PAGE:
Dreamtime and the Return of the Sacred, Part II

We are continuing our meditations on the return to Source and therefore to Creation, thus the recovery of the Sacred. 

Eddie Kneebone (d. 2006) was declared Wodonga Citizen of the Year in 1999. In 2001, he received the Pax Christi International Peace Prize for his work on reconciliation. His artwork is displayed on a Gateway Village riverside walk, while the Wodonga Institute of TAFE has an Eddie Kneebone Art Gallery. Image from a Facebook memorial post by the Wodonga Council.

Yesterday I introduced the Aboriginal teacher and activist (now deceased) Eddie Kneebone.  We continue exploring his interview on Creation Spirituality and the Dreamtime. Speaking of the cosmos, he continues:

During the daytime we can look outside and we see trees, birds, rivers, the wind in the clouds and the sunshine.  This is the environment that is revealed during the daylight hours, that we take for granted. 

But at night the other half of our environment is revealed—the universe.  Every clear night we can look up and see millions of stars.  That is also a part of our lives.  It is an important part of our lives that we forget about and don’t include in our way of thinking. 

“Contemplation” Photo by Howard Ignatius on Flickr

Notice that when he is talking of the environment he is talking about the cosmos.  Cf. Thomas Berry: “Ecology is functional cosmology.”  Notice how the night time offers a special visitation of the universe, a special revelation.

In Aboriginal spirituality, however, it certainly was included.

We look up and see the stars shining above and say ‘They are the bright suns and around them there are planets—possibly with people that we will never see.’  The Aboriginals looked up at night and they didn’t see the stars—they never saw stars.  They only saw the campfires of their ancestors on their journey.  The bright stars were the ancestors who were not long gone; the dimmer stars were the ancestors further on the journey.

Campfire generations. Photo by Alan Chen on Unsplash

They imagined that the ancestors sitting around their campfires were looking back and seeing the campfires of the living, physical, Aboriginals at their own campsites.  The Aboriginals looked up and really believed that their eyes could meet.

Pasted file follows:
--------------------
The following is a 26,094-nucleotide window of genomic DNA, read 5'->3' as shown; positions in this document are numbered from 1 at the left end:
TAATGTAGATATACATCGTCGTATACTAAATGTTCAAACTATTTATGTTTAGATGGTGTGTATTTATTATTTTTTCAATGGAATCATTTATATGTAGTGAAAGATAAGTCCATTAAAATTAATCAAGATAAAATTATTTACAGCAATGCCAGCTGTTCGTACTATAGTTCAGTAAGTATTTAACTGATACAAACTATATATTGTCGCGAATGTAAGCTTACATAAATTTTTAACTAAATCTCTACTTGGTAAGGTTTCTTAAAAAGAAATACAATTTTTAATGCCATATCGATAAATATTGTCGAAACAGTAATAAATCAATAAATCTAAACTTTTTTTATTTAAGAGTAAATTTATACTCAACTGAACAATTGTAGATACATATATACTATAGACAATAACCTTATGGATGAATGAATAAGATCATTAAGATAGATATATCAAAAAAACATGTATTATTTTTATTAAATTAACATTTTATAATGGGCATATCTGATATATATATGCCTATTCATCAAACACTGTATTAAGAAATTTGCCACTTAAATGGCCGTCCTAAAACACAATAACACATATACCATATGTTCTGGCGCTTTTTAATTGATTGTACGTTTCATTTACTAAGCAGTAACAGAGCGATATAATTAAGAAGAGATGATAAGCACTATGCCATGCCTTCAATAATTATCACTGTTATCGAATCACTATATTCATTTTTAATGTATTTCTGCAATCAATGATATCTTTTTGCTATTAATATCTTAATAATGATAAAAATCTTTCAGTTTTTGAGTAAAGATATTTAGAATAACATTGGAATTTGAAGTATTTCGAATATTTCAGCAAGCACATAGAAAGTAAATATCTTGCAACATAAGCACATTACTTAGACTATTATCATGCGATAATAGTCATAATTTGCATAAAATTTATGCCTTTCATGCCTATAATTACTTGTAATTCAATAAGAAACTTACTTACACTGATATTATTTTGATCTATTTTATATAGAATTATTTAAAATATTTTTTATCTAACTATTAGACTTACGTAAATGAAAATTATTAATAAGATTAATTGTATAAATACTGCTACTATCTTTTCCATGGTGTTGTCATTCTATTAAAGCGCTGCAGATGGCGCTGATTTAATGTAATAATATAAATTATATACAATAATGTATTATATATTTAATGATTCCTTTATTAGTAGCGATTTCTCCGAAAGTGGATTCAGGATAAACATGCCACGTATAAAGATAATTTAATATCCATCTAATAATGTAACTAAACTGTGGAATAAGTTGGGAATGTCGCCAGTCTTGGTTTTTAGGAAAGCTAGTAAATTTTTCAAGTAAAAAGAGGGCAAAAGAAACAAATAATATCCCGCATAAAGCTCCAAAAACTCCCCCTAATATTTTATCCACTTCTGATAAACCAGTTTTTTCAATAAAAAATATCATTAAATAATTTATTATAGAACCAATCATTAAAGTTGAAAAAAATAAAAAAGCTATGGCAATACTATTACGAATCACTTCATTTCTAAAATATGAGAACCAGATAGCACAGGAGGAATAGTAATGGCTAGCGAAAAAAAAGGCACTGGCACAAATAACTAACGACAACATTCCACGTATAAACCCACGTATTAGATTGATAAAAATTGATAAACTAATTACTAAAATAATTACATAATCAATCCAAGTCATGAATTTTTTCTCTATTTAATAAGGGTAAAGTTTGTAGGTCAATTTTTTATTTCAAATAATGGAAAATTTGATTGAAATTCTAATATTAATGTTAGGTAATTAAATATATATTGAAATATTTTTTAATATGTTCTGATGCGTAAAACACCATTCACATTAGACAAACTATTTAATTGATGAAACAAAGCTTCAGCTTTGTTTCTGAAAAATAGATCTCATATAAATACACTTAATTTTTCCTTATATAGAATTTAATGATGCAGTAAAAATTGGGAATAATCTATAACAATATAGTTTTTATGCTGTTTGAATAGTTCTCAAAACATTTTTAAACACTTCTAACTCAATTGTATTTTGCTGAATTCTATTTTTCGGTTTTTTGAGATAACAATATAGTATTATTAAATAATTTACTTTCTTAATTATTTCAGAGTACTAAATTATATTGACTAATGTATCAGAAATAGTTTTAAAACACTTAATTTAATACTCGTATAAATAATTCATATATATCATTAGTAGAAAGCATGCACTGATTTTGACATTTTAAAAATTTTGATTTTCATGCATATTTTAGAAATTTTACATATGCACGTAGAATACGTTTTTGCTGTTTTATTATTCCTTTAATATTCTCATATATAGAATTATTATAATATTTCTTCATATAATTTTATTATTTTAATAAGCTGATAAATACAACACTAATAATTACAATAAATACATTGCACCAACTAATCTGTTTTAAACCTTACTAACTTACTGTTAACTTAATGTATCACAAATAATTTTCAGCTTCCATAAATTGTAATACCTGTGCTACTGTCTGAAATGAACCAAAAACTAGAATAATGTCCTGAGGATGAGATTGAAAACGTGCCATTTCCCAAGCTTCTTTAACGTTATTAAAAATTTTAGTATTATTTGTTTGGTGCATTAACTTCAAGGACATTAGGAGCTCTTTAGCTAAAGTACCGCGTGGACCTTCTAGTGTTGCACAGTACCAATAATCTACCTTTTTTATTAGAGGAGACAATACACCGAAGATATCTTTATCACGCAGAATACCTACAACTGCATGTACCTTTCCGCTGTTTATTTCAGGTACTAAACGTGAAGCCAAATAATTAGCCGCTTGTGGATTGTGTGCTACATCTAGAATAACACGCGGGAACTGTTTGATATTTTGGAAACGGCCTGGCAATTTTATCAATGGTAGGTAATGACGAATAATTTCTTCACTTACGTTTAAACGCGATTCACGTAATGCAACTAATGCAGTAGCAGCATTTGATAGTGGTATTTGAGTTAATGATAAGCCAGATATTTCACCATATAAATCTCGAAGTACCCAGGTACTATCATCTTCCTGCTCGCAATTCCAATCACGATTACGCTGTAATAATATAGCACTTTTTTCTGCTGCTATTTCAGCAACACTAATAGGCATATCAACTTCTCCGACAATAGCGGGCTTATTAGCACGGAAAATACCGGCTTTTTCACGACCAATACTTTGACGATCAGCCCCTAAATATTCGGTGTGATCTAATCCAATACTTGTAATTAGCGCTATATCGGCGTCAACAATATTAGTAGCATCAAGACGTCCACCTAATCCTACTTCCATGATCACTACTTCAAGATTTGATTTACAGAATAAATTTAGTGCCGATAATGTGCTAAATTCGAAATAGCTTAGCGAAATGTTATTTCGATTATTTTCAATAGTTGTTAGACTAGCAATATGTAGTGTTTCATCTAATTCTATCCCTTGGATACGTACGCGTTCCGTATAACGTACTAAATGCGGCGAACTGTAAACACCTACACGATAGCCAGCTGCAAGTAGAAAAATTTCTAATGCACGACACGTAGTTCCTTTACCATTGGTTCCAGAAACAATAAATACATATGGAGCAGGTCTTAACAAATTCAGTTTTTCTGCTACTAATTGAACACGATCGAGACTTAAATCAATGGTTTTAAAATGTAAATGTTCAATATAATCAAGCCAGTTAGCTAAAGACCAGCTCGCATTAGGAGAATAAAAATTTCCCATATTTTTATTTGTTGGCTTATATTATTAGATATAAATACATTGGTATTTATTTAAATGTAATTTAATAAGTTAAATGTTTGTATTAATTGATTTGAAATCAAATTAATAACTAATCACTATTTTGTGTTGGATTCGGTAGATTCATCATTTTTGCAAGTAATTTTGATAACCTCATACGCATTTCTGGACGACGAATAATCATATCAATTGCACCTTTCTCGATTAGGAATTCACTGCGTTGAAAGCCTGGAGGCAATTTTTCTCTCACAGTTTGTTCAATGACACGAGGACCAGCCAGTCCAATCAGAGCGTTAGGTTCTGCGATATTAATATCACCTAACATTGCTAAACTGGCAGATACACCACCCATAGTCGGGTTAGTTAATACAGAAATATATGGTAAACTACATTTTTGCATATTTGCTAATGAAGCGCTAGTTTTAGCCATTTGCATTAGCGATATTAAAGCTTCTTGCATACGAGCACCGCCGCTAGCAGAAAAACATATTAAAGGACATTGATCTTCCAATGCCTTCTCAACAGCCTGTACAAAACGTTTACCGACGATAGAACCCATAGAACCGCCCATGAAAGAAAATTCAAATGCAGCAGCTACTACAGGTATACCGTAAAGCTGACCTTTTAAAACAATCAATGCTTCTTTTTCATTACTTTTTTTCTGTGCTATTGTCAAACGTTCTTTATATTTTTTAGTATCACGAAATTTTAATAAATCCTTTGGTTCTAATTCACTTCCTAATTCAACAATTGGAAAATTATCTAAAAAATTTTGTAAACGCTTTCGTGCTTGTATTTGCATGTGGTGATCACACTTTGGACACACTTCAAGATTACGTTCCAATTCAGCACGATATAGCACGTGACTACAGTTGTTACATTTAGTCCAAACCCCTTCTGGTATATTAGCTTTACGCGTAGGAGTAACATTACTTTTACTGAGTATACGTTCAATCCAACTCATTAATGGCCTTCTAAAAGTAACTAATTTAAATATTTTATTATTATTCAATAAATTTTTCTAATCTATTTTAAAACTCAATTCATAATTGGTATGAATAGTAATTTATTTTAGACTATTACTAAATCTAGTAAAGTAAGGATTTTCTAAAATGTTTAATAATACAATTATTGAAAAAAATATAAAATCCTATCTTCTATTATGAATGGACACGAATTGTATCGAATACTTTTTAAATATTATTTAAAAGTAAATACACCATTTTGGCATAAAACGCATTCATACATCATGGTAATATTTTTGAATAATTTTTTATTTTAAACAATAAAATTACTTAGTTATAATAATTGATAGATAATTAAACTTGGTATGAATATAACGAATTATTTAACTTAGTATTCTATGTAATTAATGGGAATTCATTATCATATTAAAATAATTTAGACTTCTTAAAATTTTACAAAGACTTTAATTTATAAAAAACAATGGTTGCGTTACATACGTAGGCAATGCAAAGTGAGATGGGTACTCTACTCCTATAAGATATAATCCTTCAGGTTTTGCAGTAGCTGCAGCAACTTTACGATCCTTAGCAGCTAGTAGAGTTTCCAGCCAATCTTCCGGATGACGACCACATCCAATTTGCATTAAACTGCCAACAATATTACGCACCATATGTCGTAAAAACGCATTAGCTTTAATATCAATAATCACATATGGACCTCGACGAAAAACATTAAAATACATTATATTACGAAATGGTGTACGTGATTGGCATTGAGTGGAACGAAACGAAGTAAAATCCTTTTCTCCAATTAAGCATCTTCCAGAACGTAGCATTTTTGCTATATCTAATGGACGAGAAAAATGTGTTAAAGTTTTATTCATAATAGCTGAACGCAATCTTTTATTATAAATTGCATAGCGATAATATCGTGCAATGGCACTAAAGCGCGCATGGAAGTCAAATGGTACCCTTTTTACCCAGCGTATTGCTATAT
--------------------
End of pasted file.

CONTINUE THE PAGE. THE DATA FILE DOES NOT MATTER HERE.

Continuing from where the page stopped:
So for me, Creation Spirituality, as Matthew Fox talks about it, is like the Dreamtime in the way that it brings the entire cosmos onto our lives, making it a part of us, and us a part of it. 

“Upper Wentworth Falls as viewed along the National Pass walking track in the Jamison Valley, near the town of Wentworth Falls in the Blue Mountains, Australia.” Photo by DAVID ILIFF. License: CC BY-SA 3.0

Notice his emphasis on microcosm/macrocosm as the natural state for humans.  Cf. Thomas Aquinas: “The greatest thing about the human being is this: That we are capable of the universe.”

He said that he was taught to look to the church for God but this is how he sees things: “Man created the buildings that he calls churches, God created the world.  If I look for God then it will be in the environment that he built.”

A few years later I invited Eddie to our program at Holy Names College and he brought two large duffle bags with him—one full of boomerangs; and the other of paintings.  To be continued. 

See Matthew Fox and Catherine Hammond, eds., Creation Spirituality & The Dreamtime (Millennium Books), 1991, 93f.

For Aquinas statement on the universe see Matthew Fox, The Tao of Thomas Aquinas: Fierce Wisdom for Hard Times, 21  and also pp. 9-32.

Banner Image: “Uluru at Twilight with Saturn Rising.” Photo by Stefan Buda, 11 June 2017. On Wikimedia Commons.

Queries for Contemplation

Do we “look for God in the environment that God built?”  What is holding us back do you think?

What follows from Aquinas’s teaching that “the greatest thing about the human being is that we are capable of the universe?”  Are we taking advantage of that greatness?  What holds us back?

Recommended Reading

The Tao of Thomas Aquinas: Fierce Wisdom for Hard Times

A stunning spiritual handbook drawn from the substantive teachings of Aquinas’ mystical/prophetic genius, offering a sublime roadmap for spirituality and action.
Foreword by Ilia Delio.
“What a wonderful book!  Only Matt Fox could bring to life the wisdom and brilliance of Aquinas with so much creativity. The Tao of Thomas Aquinas is a masterpiece.”
–Caroline Myss, author of Anatomy of the Spirit

Your Music Your Way Summit

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